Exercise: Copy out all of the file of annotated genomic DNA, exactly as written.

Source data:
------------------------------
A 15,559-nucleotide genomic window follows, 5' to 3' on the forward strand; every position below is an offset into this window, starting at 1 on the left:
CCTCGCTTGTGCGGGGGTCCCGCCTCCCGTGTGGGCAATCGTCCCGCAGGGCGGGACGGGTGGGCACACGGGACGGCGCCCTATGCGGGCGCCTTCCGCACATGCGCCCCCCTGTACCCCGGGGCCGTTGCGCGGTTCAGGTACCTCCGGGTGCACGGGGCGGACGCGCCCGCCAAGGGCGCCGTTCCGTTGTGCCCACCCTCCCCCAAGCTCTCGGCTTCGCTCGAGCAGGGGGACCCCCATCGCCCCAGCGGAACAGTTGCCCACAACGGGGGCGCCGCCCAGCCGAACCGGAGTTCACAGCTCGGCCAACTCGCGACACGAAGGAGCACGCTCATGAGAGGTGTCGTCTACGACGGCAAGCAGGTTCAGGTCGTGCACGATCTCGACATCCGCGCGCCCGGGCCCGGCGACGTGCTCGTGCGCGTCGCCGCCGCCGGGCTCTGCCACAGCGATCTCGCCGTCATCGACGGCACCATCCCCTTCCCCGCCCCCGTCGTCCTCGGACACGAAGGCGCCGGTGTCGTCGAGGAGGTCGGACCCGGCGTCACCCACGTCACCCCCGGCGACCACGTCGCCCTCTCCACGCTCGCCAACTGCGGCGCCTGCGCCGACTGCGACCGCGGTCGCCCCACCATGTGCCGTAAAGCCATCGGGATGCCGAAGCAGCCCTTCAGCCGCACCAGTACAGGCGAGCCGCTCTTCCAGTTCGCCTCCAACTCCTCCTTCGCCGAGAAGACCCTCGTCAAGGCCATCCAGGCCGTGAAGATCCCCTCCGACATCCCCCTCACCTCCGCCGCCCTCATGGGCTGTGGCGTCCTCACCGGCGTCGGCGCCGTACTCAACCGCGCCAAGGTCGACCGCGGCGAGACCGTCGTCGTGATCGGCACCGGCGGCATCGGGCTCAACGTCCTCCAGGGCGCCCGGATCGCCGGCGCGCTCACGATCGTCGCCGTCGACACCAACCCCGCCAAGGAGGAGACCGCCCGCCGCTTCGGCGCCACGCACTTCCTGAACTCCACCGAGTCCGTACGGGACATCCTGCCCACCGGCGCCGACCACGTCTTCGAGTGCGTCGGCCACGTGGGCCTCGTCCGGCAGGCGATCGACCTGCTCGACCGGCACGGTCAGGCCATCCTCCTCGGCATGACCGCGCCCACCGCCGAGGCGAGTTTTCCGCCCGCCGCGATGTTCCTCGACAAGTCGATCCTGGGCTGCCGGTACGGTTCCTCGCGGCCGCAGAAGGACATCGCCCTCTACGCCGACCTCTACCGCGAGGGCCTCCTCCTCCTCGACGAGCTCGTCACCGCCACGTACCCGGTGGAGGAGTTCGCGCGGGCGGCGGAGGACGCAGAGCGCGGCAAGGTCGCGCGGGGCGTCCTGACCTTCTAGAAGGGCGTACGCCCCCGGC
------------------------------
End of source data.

A 15,559-nucleotide genomic window follows, 5' to 3' on the forward strand; every position below is an offset into this window, starting at 1 on the left:
CCTCGCTTGTGCGGGGGTCCCGCCTCCCGTGTGGGCAATCGTCCCGCAGGGCGGGACGGGTGGGCACACGGGACGGCGCCCTATGCGGGCGCCTTCCGCACATGCGCCCCCCTGTACCCCGGGGCCGTTGCGCGGTTCAGGTACCTCCGGGTGCACGGGGCGGACGCGCCCGCCAAGGGCGCCGTTCCGTTGTGCCCACCCTCCCCCAAGCTCTCGGCTTCGCTCGAGCAGGGGGACCCCCATCGCCCCAGCGGAACAGTTGCCCACAACGGGGGCGCCGCCCAGCCGAACCGGAGTTCACAGCTCGGCCAACTCGCGACACGAAGGAGCACGCTCATGAGAGGTGTCGTCTACGACGGCAAGCAGGTTCAGGTCGTGCACGATCTCGACATCCGCGCGCCCGGGCCCGGCGACGTGCTCGTGCGCGTCGCCGCCGCCGGGCTCTGCCACAGCGATCTCGCCGTCATCGACGGCACCATCCCCTTCCCCGCCCCCGTCGTCCTCGGACACGAAGGCGCCGGTGTCGTCGAGGAGGTCGGACCCGGCGTCACCCACGTCACCCCCGGCGACCACGTCGCCCTCTCCACGCTCGCCAACTGCGGCGCCTGCGCCGACTGCGACCGCGGTCGCCCCACCATGTGCCGTAAAGCCATCGGGATGCCGAAGCAGCCCTTCAGCCGCACCAGTACAGGCGAGCCGCTCTTCCAGTTCGCCTCCAACTCCTCCTTCGCCGAGAAGACCCTCGTCAAGGCCATCCAGGCCGTGAAGATCCCCTCCGACATCCCCCTCACCTCCGCCGCCCTCATGGGCTGTGGCGTCCTCACCGGCGTCGGCGCCGTACTCAACCGCGCCAAGGTCGACCGCGGCGAGACCGTCGTCGTGATCGGCACCGGCGGCATCGGGCTCAACGTCCTCCAGGGCGCCCGGATCGCCGGCGCGCTCACGATCGTCGCCGTCGACACCAACCCCGCCAAGGAGGAGACCGCCCGCCGCTTCGGCGCCACGCACTTCCTGAACTCCACCGAGTCCGTACGGGACATCCTGCCCACCGGCGCCGACCACGTCTTCGAGTGCGTCGGCCACGTGGGCCTCGTCCGGCAGGCGATCGACCTGCTCGACCGGCACGGTCAGGCCATCCTCCTCGGCATGACCGCGCCCACCGCCGAGGCGAGTTTTCCGCCCGCCGCGATGTTCCTCGACAAGTCGATCCTGGGCTGCCGGTACGGTTCCTCGCGGCCGCAGAAGGACATCGCCCTCTACGCCGACCTCTACCGCGAGGGCCTCCTCCTCCTCGACGAGCTCGTCACCGCCACGTACCCGGTGGAGGAGTTCGCGCGGGCGGCGGAGGACGCAGAGCGCGGCAAGGTCGCGCGGGGCGTCCTGACCTTCTAGAAGGGCGTACGCCCCCGGC